Rachel Seymour, MD, with Saint Luke's Primary Care – Cushing in Leavenworth, will speak at the Leavenworth Public Library, 417 Spruce St., in the Jahn Room from 1-2 p.m. Thursday.

Rachel Seymour, MD, with Saint Luke’s Primary Care – Cushing in Leavenworth, will speak at the Leavenworth Public Library, 417 Spruce St., in the Jahn Room from 1-2 p.m. Thursday. She will share information on summer skin care and the prevention, identification and treatment of skin cancer. The program is free and open to the public. For more information, call 913-684-1112. In this Q5, she talks about the importance of taking precautions with your skin.

Why is it important for people to take extra care to protect themselves from the sun during the summer months? Is it often overlooked that it’s also important to take precautions year-round?
Typically people are spending more time outside during summer months in less clothing which is why there is renewed emphasis on sunscreen usage. Harmful UV rays are around year-round and even on cloudy days, so sunscreen on exposed skin is always necessary to prevent skin cancer and photo-aging.
 
What are the best ways to ensure that you are properly protected against sun damage? Since a certain amount of sunlight is needed for vitamin D sufficiency, what do you advise your patients on how to take in a healthy dose of sunshine?
The best way to ensure proper protection is limit sun exposure by staying in the shade, wear protective clothing including hats, long sleeves and sunglasses, and wear appropriate sunscreen. Sunlight is required for synthesis of vitamin D but there is no safe amount of sun exposure in terms of not getting skin cancer. Vitamin D is also available in many foods. Children need about 400IU daily and most adults require about 800IU daily.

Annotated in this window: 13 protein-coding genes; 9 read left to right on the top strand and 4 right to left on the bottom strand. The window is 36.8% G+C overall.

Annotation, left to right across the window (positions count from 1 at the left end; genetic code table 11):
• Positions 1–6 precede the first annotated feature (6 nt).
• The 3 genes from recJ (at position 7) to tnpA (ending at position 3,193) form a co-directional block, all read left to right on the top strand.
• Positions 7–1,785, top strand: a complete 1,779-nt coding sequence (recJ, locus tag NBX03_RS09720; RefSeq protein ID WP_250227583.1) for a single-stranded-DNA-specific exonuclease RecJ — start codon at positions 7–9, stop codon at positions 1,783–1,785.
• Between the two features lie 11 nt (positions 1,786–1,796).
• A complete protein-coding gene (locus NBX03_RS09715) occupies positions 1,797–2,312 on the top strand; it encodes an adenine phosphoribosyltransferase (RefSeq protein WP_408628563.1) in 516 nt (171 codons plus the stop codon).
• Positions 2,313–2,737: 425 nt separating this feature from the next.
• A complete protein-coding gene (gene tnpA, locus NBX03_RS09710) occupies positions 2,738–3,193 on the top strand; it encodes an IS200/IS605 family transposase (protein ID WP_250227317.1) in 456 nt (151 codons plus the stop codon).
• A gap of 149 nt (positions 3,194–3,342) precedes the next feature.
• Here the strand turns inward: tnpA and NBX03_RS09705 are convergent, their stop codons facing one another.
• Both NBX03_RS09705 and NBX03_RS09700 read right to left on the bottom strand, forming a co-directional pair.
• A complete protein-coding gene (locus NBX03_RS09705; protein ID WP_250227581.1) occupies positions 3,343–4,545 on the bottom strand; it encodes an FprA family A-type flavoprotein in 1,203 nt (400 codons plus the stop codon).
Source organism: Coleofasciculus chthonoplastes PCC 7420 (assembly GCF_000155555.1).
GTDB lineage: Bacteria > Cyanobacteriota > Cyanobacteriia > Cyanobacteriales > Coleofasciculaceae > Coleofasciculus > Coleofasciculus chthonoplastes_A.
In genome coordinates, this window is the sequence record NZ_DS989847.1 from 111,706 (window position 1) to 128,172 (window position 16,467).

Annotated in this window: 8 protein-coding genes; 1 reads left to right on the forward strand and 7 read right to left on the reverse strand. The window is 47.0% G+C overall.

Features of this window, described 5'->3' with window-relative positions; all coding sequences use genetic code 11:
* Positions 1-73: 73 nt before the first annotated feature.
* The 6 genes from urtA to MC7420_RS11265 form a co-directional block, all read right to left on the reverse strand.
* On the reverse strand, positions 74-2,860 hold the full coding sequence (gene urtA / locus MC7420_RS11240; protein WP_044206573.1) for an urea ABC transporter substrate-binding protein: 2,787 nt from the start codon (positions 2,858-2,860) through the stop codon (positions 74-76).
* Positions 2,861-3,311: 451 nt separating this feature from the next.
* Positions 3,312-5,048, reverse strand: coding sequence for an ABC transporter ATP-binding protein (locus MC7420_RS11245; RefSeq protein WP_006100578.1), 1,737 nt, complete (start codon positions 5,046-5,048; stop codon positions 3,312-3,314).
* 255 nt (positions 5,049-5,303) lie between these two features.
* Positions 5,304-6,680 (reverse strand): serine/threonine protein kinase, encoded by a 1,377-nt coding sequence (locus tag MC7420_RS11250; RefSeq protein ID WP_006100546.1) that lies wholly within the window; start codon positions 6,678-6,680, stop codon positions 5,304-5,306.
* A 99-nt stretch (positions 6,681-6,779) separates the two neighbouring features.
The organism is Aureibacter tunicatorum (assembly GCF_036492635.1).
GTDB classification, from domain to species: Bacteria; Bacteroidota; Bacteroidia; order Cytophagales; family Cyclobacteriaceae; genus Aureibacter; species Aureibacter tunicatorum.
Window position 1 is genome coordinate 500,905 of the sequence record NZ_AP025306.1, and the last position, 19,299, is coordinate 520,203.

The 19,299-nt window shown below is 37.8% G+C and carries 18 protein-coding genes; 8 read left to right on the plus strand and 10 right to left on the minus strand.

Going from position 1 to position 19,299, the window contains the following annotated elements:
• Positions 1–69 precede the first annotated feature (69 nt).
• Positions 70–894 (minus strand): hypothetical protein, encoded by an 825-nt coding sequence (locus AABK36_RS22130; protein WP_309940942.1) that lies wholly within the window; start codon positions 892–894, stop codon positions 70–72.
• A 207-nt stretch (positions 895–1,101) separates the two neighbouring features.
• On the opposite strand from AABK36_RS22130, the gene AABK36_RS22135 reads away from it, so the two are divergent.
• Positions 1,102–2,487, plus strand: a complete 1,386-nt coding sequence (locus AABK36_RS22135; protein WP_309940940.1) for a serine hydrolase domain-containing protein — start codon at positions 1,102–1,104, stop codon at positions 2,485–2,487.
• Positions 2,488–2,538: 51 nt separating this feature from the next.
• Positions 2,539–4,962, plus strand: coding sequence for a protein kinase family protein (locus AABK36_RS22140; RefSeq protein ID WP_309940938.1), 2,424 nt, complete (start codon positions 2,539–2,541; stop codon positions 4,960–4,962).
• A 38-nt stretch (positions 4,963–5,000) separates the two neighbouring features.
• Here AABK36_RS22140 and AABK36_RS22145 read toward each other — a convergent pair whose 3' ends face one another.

How prevalent is skin cancer in the U.S. and should self-exams on a regular basis be a constant exercise for all people? What are some of the warning signs of a dangerous mole or skin discoloration? Should people always schedule an appointment with their doctor if they notice an irregular mole?
The American Academy of Dermatology recommends yearly self-exam. They say, “Check your birthday suit on your birthday.” There are three different types of skin cancer which have different morphologies. The basics are to look for any mole or skin lesion that changes over time, doesn’t heal properly, has multiple colors or irregular borders. You should always ask your doctor to take a look if you see something concerning. I don’t have exact numbers on the prevalence of skin cancer but will include those in my presentation. I do know the incidence for all skin cancers has gone up the last 10 years.
 
Who are the most at-risk people for skin cancer? What other health risks are aggravated by strong sunlight? Do tanning booths also carry serious risks?
People at highest risk are those with fair skin and with high levels of unprotected sun exposure. A history of multiple blistering burns is also a risk. Tanning booths absolutely carry risks as they emit UV rays which are the cause of skin cancers.
 
What is your best advice for committed sun lovers who spend lots of time baking in the sun at lakes or beaches?
The best advice is don’t do it. But if you must spend hours in the sun, make sure you’re using the right amount and the proper SPF and re-applying sunscreen frequently to protect against the sun’s harmful rays.
– Rimsie McConiga